As one of the biggest closers for residential property sales on the East Side of Providence, Kevin Fox has taken part in the sale of 19 properties over $1 million in the city during the COVID-19 pandemic over the past two years, according to his firm, Residential Properties Ltd. That includes two of the four biggest sales on the East Side so far this year.

With 15 years of experience in the industry, Fox is also a resident of the East Side, where he lives with his wife and raised two children. Fox said he uses his extensive knowledge of local schools to assist families who are relocating to the area. And when he’s not selling homes, Fox is an avid guitar player who likes to sing Celtic music.

PBN: You’ve represented Greenwich Bay Homes and Architect J.P. Couture in the recent sale of an East Side home that was newly constructed. What has the COVID-19 pandemic and the current residential real estate market we’re seeing right now been like for builders, and what has it been like representing them? 

FOX: I’ve recently closed several East Side properties, which J.P. designed and GBH built, and we have another two in the works. It’s been difficult for builders, as material prices have been so volatile and there have been so many delays in getting materials in a timely fashion.

Representing GBH is easy for me, as they build such a quality product. In addition, they ask for and actually take in and use my feedback in regards to market demands. Most important, I believe, is that unlike many home builders on the East Side, they use an architect for every project they do; they believe it’s important that the new builds blend in with the existing neighborhood as quickly and as aesthetically pleasingly as possible.

PBN: In such a big seller’s market right now, what kind of advice do you give to residential property owners that you work with about potentially selling their homes? 

FOX: Based on the market conditions, I try to help seller clients assess how to best prepare their property for the market. Because most buyers are looking for a move-in-ready property, I help sellers with homes that are not yet in that state to find the most cost-effective ways to appeal to the widest pool of potential buyers. Often this does not mean putting in a new kitchen, even if one might be needed, as the best return on investment can sometimes be in refinishing floors and applying a fresh coat of paint throughout the house.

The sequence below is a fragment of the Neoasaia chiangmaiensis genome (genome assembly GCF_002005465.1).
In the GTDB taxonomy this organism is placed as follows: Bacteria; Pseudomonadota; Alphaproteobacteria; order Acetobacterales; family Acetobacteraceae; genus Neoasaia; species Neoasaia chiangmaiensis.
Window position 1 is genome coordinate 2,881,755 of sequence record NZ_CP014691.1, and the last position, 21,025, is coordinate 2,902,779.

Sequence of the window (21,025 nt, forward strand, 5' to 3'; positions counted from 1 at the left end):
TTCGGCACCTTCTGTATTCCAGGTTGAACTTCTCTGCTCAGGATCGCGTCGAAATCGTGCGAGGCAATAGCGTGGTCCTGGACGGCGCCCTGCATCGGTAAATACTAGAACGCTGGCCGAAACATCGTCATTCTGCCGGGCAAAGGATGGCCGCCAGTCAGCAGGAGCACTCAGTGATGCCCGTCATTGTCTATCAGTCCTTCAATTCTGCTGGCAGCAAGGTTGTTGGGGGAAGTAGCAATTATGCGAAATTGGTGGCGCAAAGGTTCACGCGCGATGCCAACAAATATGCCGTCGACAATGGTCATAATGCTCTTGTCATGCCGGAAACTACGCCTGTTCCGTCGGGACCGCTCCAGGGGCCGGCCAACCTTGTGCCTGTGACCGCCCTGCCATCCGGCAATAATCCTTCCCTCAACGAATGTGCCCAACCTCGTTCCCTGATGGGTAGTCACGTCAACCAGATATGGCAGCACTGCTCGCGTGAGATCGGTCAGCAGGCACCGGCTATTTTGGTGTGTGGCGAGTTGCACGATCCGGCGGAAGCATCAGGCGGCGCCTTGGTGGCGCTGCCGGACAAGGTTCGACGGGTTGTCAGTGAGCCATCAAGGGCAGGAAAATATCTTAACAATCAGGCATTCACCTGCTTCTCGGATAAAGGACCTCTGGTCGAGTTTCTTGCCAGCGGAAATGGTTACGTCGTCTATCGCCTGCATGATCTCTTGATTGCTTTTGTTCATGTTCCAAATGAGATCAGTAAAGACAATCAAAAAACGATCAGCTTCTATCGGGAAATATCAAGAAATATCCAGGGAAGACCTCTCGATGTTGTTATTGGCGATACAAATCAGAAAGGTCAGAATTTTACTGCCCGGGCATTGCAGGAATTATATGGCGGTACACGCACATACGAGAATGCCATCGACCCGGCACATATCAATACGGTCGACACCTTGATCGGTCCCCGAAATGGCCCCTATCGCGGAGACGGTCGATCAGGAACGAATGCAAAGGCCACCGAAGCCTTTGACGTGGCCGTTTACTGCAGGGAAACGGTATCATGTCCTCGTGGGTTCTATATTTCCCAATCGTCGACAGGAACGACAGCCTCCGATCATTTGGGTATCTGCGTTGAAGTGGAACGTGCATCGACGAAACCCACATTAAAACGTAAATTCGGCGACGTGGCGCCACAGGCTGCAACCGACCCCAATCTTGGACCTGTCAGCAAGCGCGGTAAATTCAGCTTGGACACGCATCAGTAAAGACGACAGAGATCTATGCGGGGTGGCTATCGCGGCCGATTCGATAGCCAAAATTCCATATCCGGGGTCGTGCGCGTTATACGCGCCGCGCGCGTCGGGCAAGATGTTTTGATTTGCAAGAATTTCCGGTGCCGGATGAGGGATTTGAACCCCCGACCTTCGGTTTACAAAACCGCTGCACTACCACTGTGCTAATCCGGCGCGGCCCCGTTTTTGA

PBN: How would you describe what’s happening on the East Side of Providence this year with home sales, as compared with recent years? 

FOX: There’s always demand on the East Side. Long before we ever heard of COVID-19, we had limited inventory and strong demand here. Of course, the demand for property here became even more acute after the pandemic hit. We’ve now been discovered by buyers from all over the country and people from all over have come to realize what a great area this is to live in.

PBN: Can you describe some of your strategy for closing a deal? How do you help guide an interested homebuyer over the finish line on a property that you’ve connected them to? 

FOX: Honestly, I cannot articulate a general strategy. Every transaction is so unique, and every deal has such different circumstances and different demands, and my job is to guide my clients through these unique situations.

Depending on the specific property and my buyer’s financial circumstances, I develop a unique strategy for every deal in which I participate, always in the best interest of my clients and always looking to get them the best price, terms and conditions.

PBN: What has been one of your favorite property transactions that you’ve worked on and why? 

FOX: My most rewarding sale this year also happened to be one of my lowest-priced single-family sales this year on the East Side. My buyers had come to the sad conclusion that they had been priced out of the market and would not be able to find a home. Then I got a call from clients who wanted to sell their property. This home needed significant updating and the sellers had a lot of stuff which they didn’t feel like sorting through to prep the property for the market. They asked if I might have a buyer who might possibly be interested in taking the house “as is.” I did, of course, and we put the deal together. It felt really good because the family who bought the house described it as a “life-changing” opportunity.

Marc Larocque is a PBN contributing writer.

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